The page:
The Great Comic Book Cull Of 2010/2011 Part 45: Marvel Comics – The Incredible Hulk!

Here’s what you need to know about the Hulk:

  • He’s really a scientist named Bruce Banner. When he loses his temper, he becomes a gamma-spawned gene freak that can bench press a F-16. Kind of like Charlie Sheen.
  • He’s usually written as the strongest being on earth. He gets even stronger when he’s angry. Sometimes. Kind of like Charlie Sheen.
  • I’m don’t really give a shit about him. I’ve never found him particularly compelling over a long stretch of time, and I think more bad Hulk stories have been written than good ones. I also hate the randomness of the character. He’s essentially a chaos agent, and I find that boring to read about for the most part. Kind of like Charlie Sheen.
  • There are a few stories I like. Here they are.

Hulk – The Peter David Years (Hulk Visionaries Vol. 1-7)

Peter David’s run is the run that people point to when talking about the “great” Hulk stories of the past, and it’s easy to see why. Peter David is one of those rare comic writers whose style seems to be timeless. He’s just as relevant today as he was in the late ’80’s/early ’90’s when these stories were written, and he’s currently producing some of the best work of his career in X-Factor. So I was a little surprised to find that when I reread these that they got off to a skakey start. In my opinion, it took David a few years to really get his bearing on the title. It wasn’t that they were bad stories. In fact, they were perfectly fine, run-of-the-mill Hulk stories. But I don’t care about run-of the-mill Hulk stories. And so it wasn’t until David really started to explore the concept of multiple personalities that I started to give a damn. These are the stories I love: The grey Hulk becoming a Vegas mob bodyguard, Doc Sampson attempting to merge all of the various Hulk personas, The new and improved Bruce Hulk, etc. There are so many classic Hulk moments that David is responsible for that I’m still not sure why he’s not back on the title for good.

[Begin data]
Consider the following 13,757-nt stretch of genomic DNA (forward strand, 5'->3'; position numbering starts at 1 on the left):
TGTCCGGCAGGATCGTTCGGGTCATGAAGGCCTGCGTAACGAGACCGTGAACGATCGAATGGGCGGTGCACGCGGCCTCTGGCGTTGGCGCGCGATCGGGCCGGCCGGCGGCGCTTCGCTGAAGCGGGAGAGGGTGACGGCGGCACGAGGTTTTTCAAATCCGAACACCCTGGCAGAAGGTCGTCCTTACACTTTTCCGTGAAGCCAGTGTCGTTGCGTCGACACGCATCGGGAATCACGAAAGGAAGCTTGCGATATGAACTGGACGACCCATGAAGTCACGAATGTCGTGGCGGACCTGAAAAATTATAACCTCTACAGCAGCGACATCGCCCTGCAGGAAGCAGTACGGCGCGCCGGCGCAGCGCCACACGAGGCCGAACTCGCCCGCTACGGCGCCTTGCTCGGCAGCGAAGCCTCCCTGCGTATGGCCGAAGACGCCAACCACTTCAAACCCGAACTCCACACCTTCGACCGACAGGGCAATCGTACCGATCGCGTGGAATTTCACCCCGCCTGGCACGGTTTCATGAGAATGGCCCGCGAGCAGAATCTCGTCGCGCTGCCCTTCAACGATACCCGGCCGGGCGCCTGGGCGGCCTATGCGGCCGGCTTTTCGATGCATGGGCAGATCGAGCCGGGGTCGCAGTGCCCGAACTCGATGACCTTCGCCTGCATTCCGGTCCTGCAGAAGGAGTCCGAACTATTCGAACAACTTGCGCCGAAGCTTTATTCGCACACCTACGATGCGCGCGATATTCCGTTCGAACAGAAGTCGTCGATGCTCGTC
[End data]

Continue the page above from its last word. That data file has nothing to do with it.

David’s run also attracted more than a few of of the hottest artists of the past couple of decades, but it’s Todd McFarlane, Dale Keown, and Gary Frank that got the most attention. Out of the three, it’s Gary Frank’s work that stands the test of time the best, though Keown’s still has impact. Although I can’t say that I have the love for this run the way that I love Miller’s Daredevil, or Byrne’s Fantastic Four, the second half of it still stands up pretty well today.

Vol. 1-4: Cull. Vol. 5-7: Keep

Hulk – The End

Long after their run on the Hulk ended, David and Keown were persuaded to kick the can one last time, and to tell the very last Hulk story. And in my opinion, one of the very best. The story starts after humanity has fallen. All the cities have collapsed, all of the humans have died. All, except for one.

This really is the perfect “ending” to the Hulk mythos, and might be the only way his story could be told. At it’s heart, the Hulk story is one of two things: Tragedy, and courage, and this brilliant little one-shot captures both in spades. Recommended.

KEEP

The Hulk – Planet Hulk

The Hulk has been in somewhat of a resurgence as of late, and it all started here. This story came out of nowhere 4 years ago, and relaunched the character so successfully, that his book now is one of Marvel’s top sellers. Here’s how it goes: Some of Marvel’s top heroes are tired of the Hulk’s constant destruction, and decide to trick him into going to outer space. While there, they tell him they’re sending him off world. Permanently. He doesn’t go where he’s supposed to, and ends up on Sakar, a planet full of gladiators, horrible monsters, and a corrupt empire. So basically, Ottawa. Hulk, being Hulk, quickly becomes the top dog, and leads a revolution, and falls in love. Needless to say, his happiness is very shortlived.